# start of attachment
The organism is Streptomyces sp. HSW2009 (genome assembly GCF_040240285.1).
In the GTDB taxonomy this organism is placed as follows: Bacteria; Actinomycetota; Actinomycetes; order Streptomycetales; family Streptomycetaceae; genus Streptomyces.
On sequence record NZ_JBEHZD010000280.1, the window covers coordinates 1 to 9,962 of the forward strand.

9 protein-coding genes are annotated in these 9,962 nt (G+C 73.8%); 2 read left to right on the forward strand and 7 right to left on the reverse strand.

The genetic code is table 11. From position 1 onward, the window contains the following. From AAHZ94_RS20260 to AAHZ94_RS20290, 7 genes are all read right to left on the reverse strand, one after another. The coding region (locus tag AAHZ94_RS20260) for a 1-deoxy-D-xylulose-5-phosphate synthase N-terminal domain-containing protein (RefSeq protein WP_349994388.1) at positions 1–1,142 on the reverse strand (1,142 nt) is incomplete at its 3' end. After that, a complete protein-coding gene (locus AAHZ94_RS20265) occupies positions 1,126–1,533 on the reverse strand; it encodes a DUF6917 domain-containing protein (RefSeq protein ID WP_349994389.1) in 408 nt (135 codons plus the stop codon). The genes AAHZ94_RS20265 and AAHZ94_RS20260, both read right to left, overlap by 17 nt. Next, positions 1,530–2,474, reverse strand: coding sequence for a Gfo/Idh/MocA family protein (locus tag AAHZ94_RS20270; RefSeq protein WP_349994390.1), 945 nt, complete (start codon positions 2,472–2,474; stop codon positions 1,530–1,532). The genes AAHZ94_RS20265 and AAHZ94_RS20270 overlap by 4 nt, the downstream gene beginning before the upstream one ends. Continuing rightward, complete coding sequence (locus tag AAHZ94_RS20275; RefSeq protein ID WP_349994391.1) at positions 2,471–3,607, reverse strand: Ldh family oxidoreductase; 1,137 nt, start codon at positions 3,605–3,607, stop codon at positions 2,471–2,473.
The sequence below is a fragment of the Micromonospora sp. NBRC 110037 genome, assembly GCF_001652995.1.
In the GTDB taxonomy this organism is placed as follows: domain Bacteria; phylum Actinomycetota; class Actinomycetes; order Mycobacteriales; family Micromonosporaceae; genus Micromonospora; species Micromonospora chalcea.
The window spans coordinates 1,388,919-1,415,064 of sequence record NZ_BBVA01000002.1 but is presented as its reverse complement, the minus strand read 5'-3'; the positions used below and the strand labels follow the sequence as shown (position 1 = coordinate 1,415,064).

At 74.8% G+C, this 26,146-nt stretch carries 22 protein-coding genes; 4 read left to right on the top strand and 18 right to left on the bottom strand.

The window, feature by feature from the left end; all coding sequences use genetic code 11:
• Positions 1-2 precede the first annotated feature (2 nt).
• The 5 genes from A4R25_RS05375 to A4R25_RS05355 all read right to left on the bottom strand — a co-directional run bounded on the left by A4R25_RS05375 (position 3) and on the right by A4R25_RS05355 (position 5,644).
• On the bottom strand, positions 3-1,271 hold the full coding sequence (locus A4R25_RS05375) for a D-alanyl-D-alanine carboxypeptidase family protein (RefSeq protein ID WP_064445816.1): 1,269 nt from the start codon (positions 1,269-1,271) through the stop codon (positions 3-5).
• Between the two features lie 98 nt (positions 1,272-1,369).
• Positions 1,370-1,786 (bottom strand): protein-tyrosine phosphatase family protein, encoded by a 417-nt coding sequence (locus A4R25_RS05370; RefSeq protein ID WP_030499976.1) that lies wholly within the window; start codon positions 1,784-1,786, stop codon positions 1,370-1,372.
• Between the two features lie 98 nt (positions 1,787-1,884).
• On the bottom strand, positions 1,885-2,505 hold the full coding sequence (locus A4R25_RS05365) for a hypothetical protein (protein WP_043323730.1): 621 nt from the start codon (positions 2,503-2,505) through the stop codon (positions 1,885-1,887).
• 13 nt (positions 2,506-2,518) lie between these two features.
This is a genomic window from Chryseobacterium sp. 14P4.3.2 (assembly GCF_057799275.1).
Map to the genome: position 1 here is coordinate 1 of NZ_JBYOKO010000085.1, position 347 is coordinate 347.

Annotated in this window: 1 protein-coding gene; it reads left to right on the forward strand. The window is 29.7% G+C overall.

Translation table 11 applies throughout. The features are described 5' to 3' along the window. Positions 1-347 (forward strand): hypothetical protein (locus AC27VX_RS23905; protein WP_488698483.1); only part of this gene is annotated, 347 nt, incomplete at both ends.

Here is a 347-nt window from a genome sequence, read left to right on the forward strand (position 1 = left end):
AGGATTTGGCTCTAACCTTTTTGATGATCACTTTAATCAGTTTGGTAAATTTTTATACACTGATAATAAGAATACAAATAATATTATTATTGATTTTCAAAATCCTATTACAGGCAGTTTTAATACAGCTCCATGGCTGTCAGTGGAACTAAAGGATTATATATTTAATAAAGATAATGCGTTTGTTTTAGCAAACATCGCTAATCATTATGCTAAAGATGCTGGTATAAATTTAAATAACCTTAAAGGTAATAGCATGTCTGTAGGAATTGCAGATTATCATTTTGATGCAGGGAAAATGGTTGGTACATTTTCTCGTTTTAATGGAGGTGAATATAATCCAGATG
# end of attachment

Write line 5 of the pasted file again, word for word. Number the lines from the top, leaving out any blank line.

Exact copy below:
The genetic code is table 11. From position 1 onward, the window contains the following. From AAHZ94_RS20260 to AAHZ94_RS20290, 7 genes are all read right to left on the reverse strand, one after another. The coding region (locus tag AAHZ94_RS20260) for a 1-deoxy-D-xylulose-5-phosphate synthase N-terminal domain-containing protein (RefSeq protein WP_349994388.1) at positions 1–1,142 on the reverse strand (1,142 nt) is incomplete at its 3' end. After that, a complete protein-coding gene (locus AAHZ94_RS20265) occupies positions 1,126–1,533 on the reverse strand; it encodes a DUF6917 domain-containing protein (RefSeq protein ID WP_349994389.1) in 408 nt (135 codons plus the stop codon). The genes AAHZ94_RS20265 and AAHZ94_RS20260, both read right to left, overlap by 17 nt. Next, positions 1,530–2,474, reverse strand: coding sequence for a Gfo/Idh/MocA family protein (locus tag AAHZ94_RS20270; RefSeq protein WP_349994390.1), 945 nt, complete (start codon positions 2,472–2,474; stop codon positions 1,530–1,532). The genes AAHZ94_RS20265 and AAHZ94_RS20270 overlap by 4 nt, the downstream gene beginning before the upstream one ends. Continuing rightward, complete coding sequence (locus tag AAHZ94_RS20275; RefSeq protein ID WP_349994391.1) at positions 2,471–3,607, reverse strand: Ldh family oxidoreductase; 1,137 nt, start codon at positions 3,605–3,607, stop codon at positions 2,471–2,473.